Sunday, October 23, 2016

Rich Rollins (#243)

This is Rich Rollins’ final card as a Twin. After the 1968 season he joined the expansion Seattle Pilots.

Rollins was signed by the old Washington Senators in 1960. Midway through the 1961 season, he made his major-league debut for the team, in their first season as the Minnesota Twins.

In 1962, Rich hit .298, collected 96 RBI, and made his only All-Star team, as he started 158 of the team’s 163 games at the hot corner (every game except the 5 from 9/13 to 9/18).

The Twins had some iron-men that season: 
Bernie Allen – 158 starts at 2B 
Rich Rollins – 158 starts at 3B 
Zoilo Versalles – 157 starts at SS 
Harmon Killebrew – 150 starts in LF, 2 at 1B 
Lenny Green – 147 starts in CF, 4 in LF 
Earl Battey – 143 starts at C 
Vic Power – 141 starts at 1B 
Bob Allison – 139 starts in RF 

Rich was the Twins’ everyday 3rd-sacker for the next 2 years, starting 132 and 146 games there. In 1964 he led the AL with 10 triples.

In 1965 his starts were down to 110 (plus 12 starts at 2nd base). The decrease was due to Killebrew having moved in from left field beginning in 1965. Although Killer primarily played 1st base, he started 40 games at 3rd in an effort to keep Don Mincher’s bat in the lineup. Rollins’ days as an every-day player ended after 1965.

Killebrew started 103 games at 3B, to Rollins’ 59 games in 1966. Still, Rich appeared in another 30 games as a pinch-hitter and defensive replacement.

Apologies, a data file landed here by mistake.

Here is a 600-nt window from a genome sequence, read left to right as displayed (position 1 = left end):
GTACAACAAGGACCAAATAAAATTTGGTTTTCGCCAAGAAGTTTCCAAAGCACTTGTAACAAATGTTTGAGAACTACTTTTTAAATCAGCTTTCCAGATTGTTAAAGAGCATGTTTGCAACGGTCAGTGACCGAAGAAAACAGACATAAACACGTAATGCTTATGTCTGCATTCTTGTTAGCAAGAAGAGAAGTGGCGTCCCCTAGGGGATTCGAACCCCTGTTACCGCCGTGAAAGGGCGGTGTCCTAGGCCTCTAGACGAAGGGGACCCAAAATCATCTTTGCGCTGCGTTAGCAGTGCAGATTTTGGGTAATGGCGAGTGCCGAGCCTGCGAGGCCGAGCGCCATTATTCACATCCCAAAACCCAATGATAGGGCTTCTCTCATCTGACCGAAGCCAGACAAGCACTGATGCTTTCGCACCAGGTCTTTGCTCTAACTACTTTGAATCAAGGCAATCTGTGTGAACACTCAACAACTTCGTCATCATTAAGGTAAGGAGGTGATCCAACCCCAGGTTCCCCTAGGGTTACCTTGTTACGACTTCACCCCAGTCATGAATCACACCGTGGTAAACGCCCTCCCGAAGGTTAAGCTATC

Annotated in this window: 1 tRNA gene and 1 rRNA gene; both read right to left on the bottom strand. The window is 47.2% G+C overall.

With Mincher shipped off to the Angels after the 1966 season in exchange for Dean Chance, Killebrew took up full-time residence at 1st base. Rollins benefited with 90 starts at 3rd base, while jack-of-all-trades Cesar Tovar started 56 games there.

Rollins’ final season in Minnesota (1968) saw him relegated to the bench for all but 44 games, as Tovar became the primary 3rd baseman, and utility types like Frank Quilici and Ron Clark also getting some playing time.

After the ’68 season, Rich was selected by the Pilots, and began the season as the starting 3rd baseman. He started 39 of the first 62 games there, then took a seat on the bench for the rest of the season. The team used a fleet of utility players there (Gus Gil, John Kennedy, Ron Clark) before settling on Tommy Harper for the final 2 months of the season.

After playing only 14 games with the Brewers, Rollins was released in mid-May 1970. He was picked up on the same day by the Indians, and played 42 games (all but 4 as a pinch-hitter) over the remainder of his final season.

He played in 1002 games over his 10-year career.

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